There’s a significant link between hind limb lameness and saddle slip, according to a new study from the Centre for Equine Studies at the Animal Health Trust in the UK. The research shows consistent saddle slip in some horses with hind limb lameness, even when the lameness is fairly subtle and difficult to detect. Saddle slip in sports horses can occur for a variety of reasons, including asymmetry in the shape of the horse’s back, riders sitting crookedly, and ill-fitting saddles.

The study assessed 128 horses of varying size, age and type. The saddle consistently slipped to one side in 54% of horses with hind limb lameness, compared with 4% of horses with fore limb lameness, 0% with back pain and/or sacroiliac joint region pain, and 0% of non-lame horses. Diagnostic analgesia was subsequently used to abolish the hind limb lameness, eliminating saddle slip in 97% of cases.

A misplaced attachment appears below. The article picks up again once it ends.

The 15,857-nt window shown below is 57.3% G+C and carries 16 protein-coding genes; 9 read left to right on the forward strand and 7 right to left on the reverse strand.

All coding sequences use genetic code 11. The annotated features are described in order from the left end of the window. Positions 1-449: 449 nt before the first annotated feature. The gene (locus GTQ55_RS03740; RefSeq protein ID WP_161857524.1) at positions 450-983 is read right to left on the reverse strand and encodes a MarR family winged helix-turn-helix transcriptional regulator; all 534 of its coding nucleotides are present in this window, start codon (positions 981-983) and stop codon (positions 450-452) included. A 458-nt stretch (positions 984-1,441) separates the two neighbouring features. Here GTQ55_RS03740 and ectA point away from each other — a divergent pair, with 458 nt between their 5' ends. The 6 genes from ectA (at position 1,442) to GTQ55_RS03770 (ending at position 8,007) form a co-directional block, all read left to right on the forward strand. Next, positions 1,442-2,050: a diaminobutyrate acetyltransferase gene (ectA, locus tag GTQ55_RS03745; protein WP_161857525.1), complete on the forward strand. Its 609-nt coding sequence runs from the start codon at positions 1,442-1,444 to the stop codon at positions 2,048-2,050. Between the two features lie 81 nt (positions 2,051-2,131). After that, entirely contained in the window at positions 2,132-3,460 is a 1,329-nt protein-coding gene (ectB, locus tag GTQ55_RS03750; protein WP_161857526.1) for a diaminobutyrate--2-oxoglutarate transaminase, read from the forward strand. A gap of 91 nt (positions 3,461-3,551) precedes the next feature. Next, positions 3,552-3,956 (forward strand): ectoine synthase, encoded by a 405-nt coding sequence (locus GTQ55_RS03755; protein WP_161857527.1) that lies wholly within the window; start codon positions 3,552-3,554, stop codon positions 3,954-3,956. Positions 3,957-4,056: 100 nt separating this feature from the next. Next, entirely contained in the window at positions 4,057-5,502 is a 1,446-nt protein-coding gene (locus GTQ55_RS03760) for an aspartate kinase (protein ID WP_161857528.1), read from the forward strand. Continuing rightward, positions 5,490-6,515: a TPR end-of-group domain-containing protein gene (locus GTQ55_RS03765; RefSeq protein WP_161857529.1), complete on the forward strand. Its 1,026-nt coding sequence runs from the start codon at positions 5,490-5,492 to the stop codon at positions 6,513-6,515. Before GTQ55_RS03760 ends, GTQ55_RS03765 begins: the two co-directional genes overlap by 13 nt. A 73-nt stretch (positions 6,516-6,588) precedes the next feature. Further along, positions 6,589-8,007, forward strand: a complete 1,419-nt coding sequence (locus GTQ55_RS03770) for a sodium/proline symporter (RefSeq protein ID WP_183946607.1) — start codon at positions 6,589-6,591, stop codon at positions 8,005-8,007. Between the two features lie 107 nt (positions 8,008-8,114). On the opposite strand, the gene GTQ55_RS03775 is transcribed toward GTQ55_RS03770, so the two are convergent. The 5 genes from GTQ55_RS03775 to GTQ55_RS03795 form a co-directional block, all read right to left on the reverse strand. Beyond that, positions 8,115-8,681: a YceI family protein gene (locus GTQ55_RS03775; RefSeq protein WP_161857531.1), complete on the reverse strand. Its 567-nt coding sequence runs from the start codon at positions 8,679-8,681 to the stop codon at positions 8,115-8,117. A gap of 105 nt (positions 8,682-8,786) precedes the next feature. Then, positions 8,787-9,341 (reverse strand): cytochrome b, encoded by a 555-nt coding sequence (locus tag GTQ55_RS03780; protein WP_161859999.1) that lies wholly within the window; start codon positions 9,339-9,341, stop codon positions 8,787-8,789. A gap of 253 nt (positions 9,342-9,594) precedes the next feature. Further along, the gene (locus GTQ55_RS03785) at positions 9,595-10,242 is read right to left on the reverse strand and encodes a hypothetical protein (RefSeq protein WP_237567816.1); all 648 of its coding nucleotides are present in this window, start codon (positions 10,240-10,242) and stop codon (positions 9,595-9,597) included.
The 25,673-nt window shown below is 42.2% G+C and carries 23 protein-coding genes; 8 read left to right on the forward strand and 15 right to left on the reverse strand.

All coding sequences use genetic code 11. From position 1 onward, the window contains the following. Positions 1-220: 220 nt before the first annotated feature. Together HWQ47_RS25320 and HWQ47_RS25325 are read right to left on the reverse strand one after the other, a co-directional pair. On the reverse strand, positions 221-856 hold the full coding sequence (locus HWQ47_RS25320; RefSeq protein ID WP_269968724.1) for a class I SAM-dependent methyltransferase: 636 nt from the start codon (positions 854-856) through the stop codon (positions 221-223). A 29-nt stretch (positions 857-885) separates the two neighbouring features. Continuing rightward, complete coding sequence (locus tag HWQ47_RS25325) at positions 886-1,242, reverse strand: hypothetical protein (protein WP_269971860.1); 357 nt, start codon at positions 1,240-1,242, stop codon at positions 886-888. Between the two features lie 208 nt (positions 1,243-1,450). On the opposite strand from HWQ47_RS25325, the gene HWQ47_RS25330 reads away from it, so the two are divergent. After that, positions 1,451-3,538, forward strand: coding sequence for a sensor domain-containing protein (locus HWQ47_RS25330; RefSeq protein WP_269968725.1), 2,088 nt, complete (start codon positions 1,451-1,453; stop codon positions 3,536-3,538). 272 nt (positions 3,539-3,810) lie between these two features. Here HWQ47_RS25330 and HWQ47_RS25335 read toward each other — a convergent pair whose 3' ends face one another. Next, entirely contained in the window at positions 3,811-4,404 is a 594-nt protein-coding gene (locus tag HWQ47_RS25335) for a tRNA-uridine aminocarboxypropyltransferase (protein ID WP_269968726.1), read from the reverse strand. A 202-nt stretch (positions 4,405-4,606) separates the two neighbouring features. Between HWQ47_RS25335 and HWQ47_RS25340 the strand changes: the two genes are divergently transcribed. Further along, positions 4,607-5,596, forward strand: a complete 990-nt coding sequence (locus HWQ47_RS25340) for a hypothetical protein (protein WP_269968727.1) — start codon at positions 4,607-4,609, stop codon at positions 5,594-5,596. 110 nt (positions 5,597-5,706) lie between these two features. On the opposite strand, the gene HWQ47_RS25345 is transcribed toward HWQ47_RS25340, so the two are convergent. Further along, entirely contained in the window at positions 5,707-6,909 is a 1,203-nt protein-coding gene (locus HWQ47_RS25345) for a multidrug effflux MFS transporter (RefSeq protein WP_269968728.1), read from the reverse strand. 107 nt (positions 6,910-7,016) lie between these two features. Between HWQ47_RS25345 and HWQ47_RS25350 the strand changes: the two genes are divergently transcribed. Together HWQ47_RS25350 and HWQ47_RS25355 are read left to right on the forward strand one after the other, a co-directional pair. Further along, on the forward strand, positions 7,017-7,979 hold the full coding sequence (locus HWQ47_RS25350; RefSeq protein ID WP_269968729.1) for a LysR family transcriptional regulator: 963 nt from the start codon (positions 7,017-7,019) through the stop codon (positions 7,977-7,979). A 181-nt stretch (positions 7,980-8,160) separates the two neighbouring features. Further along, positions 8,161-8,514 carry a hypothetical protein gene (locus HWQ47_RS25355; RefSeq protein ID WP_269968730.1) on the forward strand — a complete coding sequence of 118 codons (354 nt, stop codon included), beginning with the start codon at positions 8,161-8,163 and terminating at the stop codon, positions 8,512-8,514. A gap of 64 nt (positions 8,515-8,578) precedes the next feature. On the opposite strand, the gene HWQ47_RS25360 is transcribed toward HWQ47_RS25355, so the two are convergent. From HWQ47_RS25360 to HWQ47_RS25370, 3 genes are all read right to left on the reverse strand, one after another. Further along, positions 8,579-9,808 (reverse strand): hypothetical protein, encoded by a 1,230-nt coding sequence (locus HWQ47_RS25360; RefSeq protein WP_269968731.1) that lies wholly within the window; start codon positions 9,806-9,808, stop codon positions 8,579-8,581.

“Our findings emphasize the need to educate owners, veterinarians, physiotherapists, trainers, riders and saddle fitters that saddle slip is frequently an indicator of lameness, not necessarily a manifestation of an ill-fitting saddle or asymmetric shape of the horse’s back,” says Sue Dyson, Head of Clinical Orthopaedics at the Centre. “Detection of saddle slip provides an opportunity for the owner, riders and trainers to detect low-grade and subclinical lameness.”